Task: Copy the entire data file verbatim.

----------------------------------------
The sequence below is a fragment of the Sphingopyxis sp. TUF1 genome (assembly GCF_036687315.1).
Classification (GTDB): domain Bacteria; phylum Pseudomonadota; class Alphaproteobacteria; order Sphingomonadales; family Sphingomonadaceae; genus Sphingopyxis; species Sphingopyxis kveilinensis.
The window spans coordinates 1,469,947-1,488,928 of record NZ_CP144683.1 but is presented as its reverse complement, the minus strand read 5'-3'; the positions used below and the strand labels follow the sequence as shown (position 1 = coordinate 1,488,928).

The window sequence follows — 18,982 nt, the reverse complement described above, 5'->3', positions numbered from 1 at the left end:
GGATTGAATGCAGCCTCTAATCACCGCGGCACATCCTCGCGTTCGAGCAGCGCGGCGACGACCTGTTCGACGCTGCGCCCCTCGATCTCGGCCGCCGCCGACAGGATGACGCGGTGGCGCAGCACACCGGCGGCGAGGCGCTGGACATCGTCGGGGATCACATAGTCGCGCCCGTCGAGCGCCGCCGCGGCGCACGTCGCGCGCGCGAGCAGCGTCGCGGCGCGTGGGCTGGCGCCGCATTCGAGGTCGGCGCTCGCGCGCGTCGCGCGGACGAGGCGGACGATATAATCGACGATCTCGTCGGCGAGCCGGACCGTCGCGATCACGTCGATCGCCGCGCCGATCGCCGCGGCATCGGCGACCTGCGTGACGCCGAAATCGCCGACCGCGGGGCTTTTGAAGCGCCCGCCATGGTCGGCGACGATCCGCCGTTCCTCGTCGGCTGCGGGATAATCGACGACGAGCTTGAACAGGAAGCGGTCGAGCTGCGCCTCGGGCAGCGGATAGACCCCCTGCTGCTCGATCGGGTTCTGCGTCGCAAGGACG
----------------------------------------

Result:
The sequence below is a fragment of the Sphingopyxis sp. TUF1 genome (assembly GCF_036687315.1).
Classification (GTDB): domain Bacteria; phylum Pseudomonadota; class Alphaproteobacteria; order Sphingomonadales; family Sphingomonadaceae; genus Sphingopyxis; species Sphingopyxis kveilinensis.
The window spans coordinates 1,469,947-1,488,928 of record NZ_CP144683.1 but is presented as its reverse complement, the minus strand read 5'-3'; the positions used below and the strand labels follow the sequence as shown (position 1 = coordinate 1,488,928).

The window sequence follows — 18,982 nt, the reverse complement described above, 5'->3', positions numbered from 1 at the left end:
GGATTGAATGCAGCCTCTAATCACCGCGGCACATCCTCGCGTTCGAGCAGCGCGGCGACGACCTGTTCGACGCTGCGCCCCTCGATCTCGGCCGCCGCCGACAGGATGACGCGGTGGCGCAGCACACCGGCGGCGAGGCGCTGGACATCGTCGGGGATCACATAGTCGCGCCCGTCGAGCGCCGCCGCGGCGCACGTCGCGCGCGCGAGCAGCGTCGCGGCGCGTGGGCTGGCGCCGCATTCGAGGTCGGCGCTCGCGCGCGTCGCGCGGACGAGGCGGACGATATAATCGACGATCTCGTCGGCGAGCCGGACCGTCGCGATCACGTCGATCGCCGCGCCGATCGCCGCGGCATCGGCGACCTGCGTGACGCCGAAATCGCCGACCGCGGGGCTTTTGAAGCGCCCGCCATGGTCGGCGACGATCCGCCGTTCCTCGTCGGCTGCGGGATAATCGACGACGAGCTTGAACAGGAAGCGGTCGAGCTGCGCCTCGGGCAGCGGATAGACCCCCTGCTGCTCGATCGGGTTCTGCGTCGCAAGGACG